The Trump administration on Wednesday intensified its crackdown on Cuba, Nicaragua and Venezuela, rolling back Obama administration policy and announcing new restrictions and sanctions against the three countries whose leaders national security adviser John Bolton dubbed the “three stooges of socialism.”

“The troika of tyranny — Cuba, Venezuela and Nicaragua — is beginning to crumble,” Bolton said in a hard-hitting speech near Miami on the 58th anniversary of the United States’ failed Bay of Pigs invasion of the island, an attempt to overthrow the Cuban government.

Bolton announced a new cap on the amount of money families in the United States can send their relatives in Cuba. The Obama administration had lifted limits on remittances, but the new limit will be $1,000 per person per quarter, Bolton said. Remittances to Cuba from the United States amounted to $3 billion in 2016, according to the State Department.

Bolton also announced that the U.S. was sanctioning the Central Bank of Venezuela, which the Trump administration says has been instrumental in propping up the embattled government of Venezuelan President Nicolas Maduro. He also announced sanctions against financial services provider Bancorp, which he claimed is a “slush fund” for Nicaragua’s President Daniel Ortega.

“The United States looks forward to watching each corner of this sordid triangle of terror fall: in Havana, in Caracas, and in Managua,” Bolton said in South Florida, which is home to thousands of exiles and immigrants from Cuba, Venezuela and Nicaragua.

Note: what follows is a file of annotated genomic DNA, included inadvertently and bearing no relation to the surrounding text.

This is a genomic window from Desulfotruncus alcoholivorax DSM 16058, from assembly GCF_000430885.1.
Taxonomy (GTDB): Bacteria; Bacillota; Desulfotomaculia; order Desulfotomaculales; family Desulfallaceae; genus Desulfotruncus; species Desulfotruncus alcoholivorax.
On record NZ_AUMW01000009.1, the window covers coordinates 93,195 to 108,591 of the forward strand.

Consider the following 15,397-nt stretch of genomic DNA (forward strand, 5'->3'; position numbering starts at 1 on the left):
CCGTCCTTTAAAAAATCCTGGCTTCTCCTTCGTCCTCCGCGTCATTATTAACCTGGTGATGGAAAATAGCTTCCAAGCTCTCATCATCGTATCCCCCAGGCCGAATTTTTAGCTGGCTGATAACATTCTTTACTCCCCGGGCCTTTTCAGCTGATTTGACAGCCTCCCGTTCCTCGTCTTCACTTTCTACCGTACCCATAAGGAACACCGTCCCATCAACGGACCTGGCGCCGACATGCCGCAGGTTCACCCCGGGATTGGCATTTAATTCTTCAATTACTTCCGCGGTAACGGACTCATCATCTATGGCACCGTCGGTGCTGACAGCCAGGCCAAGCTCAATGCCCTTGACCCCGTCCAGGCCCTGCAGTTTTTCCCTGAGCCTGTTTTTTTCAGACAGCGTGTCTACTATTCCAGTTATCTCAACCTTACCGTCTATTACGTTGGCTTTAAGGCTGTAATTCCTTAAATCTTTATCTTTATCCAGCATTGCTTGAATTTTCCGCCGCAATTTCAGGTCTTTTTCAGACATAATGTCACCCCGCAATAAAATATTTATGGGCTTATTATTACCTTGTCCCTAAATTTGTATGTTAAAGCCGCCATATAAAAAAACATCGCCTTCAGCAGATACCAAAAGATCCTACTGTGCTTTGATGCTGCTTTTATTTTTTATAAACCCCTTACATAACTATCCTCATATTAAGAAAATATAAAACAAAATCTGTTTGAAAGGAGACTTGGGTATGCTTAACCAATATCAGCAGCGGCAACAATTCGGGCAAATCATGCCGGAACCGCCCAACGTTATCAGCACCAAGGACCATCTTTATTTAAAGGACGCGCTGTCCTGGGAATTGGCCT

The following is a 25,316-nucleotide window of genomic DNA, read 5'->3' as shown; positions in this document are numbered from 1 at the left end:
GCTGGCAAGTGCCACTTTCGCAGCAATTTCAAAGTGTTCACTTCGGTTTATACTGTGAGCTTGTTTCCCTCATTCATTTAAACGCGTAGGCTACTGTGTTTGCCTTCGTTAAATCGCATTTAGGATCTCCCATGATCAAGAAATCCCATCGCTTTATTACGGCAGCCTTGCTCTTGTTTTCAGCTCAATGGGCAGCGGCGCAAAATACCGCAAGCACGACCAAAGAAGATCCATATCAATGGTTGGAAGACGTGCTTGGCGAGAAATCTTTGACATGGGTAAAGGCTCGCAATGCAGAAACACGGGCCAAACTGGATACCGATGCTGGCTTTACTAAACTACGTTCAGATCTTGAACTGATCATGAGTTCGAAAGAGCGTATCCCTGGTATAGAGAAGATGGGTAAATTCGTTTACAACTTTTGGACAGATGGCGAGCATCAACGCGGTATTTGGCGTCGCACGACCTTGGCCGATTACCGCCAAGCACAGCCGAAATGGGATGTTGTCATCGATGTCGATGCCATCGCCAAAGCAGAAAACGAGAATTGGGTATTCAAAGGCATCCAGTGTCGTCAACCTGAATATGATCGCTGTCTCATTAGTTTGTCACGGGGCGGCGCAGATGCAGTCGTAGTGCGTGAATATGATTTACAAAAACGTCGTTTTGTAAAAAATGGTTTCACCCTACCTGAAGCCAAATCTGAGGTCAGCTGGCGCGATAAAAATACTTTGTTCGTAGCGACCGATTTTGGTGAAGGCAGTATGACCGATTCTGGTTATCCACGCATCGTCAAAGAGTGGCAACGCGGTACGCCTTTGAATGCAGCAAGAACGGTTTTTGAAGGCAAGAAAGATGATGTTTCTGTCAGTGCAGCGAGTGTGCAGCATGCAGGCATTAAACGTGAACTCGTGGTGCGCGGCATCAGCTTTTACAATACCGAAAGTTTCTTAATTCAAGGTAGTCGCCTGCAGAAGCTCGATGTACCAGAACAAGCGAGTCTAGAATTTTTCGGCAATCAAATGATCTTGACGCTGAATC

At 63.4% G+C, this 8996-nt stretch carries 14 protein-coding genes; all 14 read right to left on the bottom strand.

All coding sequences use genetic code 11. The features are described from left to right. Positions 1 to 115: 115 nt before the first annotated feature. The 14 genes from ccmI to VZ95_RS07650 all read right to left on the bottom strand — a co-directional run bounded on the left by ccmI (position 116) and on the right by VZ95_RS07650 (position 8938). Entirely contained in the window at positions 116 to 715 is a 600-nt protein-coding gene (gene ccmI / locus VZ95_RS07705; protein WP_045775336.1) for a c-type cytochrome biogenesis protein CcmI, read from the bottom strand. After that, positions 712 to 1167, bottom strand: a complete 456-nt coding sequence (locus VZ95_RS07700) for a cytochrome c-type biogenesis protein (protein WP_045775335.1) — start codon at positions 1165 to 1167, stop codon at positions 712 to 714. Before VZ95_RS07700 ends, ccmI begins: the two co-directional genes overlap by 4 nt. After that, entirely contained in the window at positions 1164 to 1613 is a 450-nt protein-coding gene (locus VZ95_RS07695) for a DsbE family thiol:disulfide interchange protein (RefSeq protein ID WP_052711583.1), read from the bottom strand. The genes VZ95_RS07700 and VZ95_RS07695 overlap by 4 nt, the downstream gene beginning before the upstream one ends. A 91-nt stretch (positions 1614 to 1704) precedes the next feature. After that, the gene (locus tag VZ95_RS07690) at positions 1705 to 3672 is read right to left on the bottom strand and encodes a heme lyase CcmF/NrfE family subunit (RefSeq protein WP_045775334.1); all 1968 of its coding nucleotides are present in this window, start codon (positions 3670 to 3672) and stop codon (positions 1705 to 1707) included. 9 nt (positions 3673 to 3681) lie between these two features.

He said Obama administration policies gave the Cuban government “political cover to expand its malign influence” across the region, including in Venezuela. Cuba has trained Venezuelan security forces to repress civilians and support Maduro, Bolton said.

“Havana continues to prop up Maduro and help him sustain the brutal suffering of the Venezuelan people,” Bolton said. “As President Trump has said, Maduro is quite simply a ‘Cuban puppet.'”

“Thousands of Cuban doctors in Venezuela are being used as pawns by Maduro and his Cuban sponsors to support his brutal and oppressive reign.”

Bolton’s pledge to “never, ever abandon” the people of Cuba, Venezuela and Nicaragua in their fight for freedom also might ring hollow in light of the historical events he sought to highlight at the event hosted by the Bay of Pigs Veterans Association.

Many Cuban Americans to this day resent the late President John F. Kennedy for not deploying American troops at a critical moment in the Bay of Pigs invasion.

Meanwhile, with the high stakes of the Cold War a fading memory, some critics of U.S. policy toward Venezuela worry that the Trump administration’s stance that all options are on the table, including a military one, to oust Maduro is an empty threat that will only serve to ignite the streets and geopolitical tensions with Russia, compounding the misery of Venezuelan citizens.

“Honoring one of U.S.’ greatest military fiascos from 60 years back suggests U.S. policy to Latin America owes more now to a perverse Cold War nostalgia than practical benefits for people of the region,” said Ivan Briscoe, the Latin American director for the International Crisis Group, a think tank headquartered in Brussels.